I wanted this map, it didn’t exist, so I made it. It took a little extra time, but I created what I wanted and there is a lot of information there. Enjoy (and site me).
Last post, I went into detail about some of my favorite aspects of The Pacific Northwest Writer’s Association Conference. Now, I want to speak more generally to what you can get out of going to a writer’s conference. The main point being dive in and buy your ticket as soon as you can.
For a first time author, or someone only starting to write their first novel, a writer’s conference is a huge decision. There are a lot of costs to consider, not only monetarily, but emotionally, and physically. So that brings us back to my final notes from my last post:
Was going to PNWA16 worth the time, money and stress? Absolutely.
Let’s go into the details of why:
Meeting other writers – Everyone is at the conference for different reasons, but they all have one thing in common, they write.
Many writers spend the majority of their time alone and avoiding social situations. Spending time with others might be in critique, or in fear of critique, so the idea of a conference feels like throwing oneself to the slaughter.
Okay, I’m talking about me. I almost didn’t go. I imagined myself hiding somewhere. If I hadn’t made myself responsible by volunteering, I most likely would have excused myself and psycho-somaticly died of the plague. The moment I walked in, however, I didn’t feel a moment of nervousness. Not a moment of disrespect or why is she so weird or they are talking about me or why does she have that look on her face. I felt accepted, wanted, interested and interesting and it was AWESOME. I did what I needed to do and it turned out that I was good at moderating sessions. I made others feel strong and good about themselves. That is a great feeling.
Many of the sessions at writer’s conferences are about creating your writers platform on social media. I had done everything I could for my Gator McBumpypants books, but I had one true fan for my efforts (totally worth it) and it was the daughter of a person in my writer’s social group, not anyone from my social media efforts.
Social media is way more fun when there are real people you met and care about to read your messages. Who knew that a romance writer might be my best twitter friend and the Seattle Library Summer Bingo would turn summer reading into crazy discussion? Suddenly I want to be there when before it was a terrible chore.
Also, it is a great way to meet people who will look at your work before you send it out and let you help them with their work which is a wonderful honor.
Pitching to agents and editors –
This was definitely the most stressful part of the conference AND the reason I was there. I thought it was the only reason to go to a conference and had prepared for my pitch for over six months.
I was surprised to find people that were there and didn’t pitch. Those people have a year up on me.
I was prepared. First day, I walked sheepishly into a room that said practice pitching. It was a round-table of people talking to each other, sounding very knowledgeable while waiting for me to get my nerve up. None of them shared their pitches. A wonderful older man joined us and shared his pitch.He had a good story, but it wasn’t a pitch. He was appreciated and given good feedback. I felt ready. I volunteered my pitch.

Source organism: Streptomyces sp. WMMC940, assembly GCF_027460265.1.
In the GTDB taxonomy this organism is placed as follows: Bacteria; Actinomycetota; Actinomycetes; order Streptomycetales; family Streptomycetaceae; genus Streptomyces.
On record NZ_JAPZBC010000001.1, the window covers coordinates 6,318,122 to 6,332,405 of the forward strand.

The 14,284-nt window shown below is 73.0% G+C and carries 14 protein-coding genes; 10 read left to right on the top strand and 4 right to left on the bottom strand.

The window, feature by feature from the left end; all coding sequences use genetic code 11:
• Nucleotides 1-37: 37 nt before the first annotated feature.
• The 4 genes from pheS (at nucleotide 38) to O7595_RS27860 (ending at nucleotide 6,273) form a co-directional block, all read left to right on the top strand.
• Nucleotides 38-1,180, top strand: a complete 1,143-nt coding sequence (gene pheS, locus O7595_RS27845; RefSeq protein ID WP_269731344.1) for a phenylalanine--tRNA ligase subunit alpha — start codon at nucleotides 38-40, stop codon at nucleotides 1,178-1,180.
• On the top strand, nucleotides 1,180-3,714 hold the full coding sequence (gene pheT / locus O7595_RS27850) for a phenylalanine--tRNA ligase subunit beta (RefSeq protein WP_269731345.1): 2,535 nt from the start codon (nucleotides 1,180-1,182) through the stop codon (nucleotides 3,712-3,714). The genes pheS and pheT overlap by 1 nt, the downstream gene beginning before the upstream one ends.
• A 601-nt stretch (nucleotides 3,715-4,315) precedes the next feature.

I was given praise. I was not asked much in the way of questions. I was told my pitch was awesome. I thought I was ready. I had prepared correctly.
I was not ready.
My months of research and all the nice people couldn’t prepare me for my pitch session.
I thought, I was told I’ll see four to six agents today, I’ll probably see everyone who’s interested in my work. I want to see these agents first, then I will go through the best on my list. From what I was told, I had the impression I might see everyone I wanted in one session.
I got shut down. I felt like I was hit by a truck.
Again. If I hadn’t volunteered to moderate sessions which was stressful, I might have given up and crawled under a rock and died. But somehow, the writers sitting in chairs upstairs where I sat down to decide if I could take another second of thinking I am a writer or should just give up completely were so kind and accepting of my little breakdown, it was like all the horror never happened because one had been through worse and one wasn’t ready to try yet. So, you know, you have to get ready for tomorrow. They helped me decide to stay for the evening presentation. By the time dinner was over, I was ready to try again.
My point is, I thought I had made all the wrong decisions, but I hadn’t. The first day I found out who wasn’t my match and the next day I was ready for the questions that come after the practiced pitch like : Why did you write this? What happens next? What is special about your protagonist? And the best question I got all conference: So how does it end?
I didn’t get to the rest of the wonderful reasons why you should think about going to a writers conference in this post, there is too much to talk about and I have too much reading and writing to do, but I am happy with my info-graphic of possible conferences to think about.
Chuck Sambuchino wrote a great post about choosing a writer’s conference over at The Write Life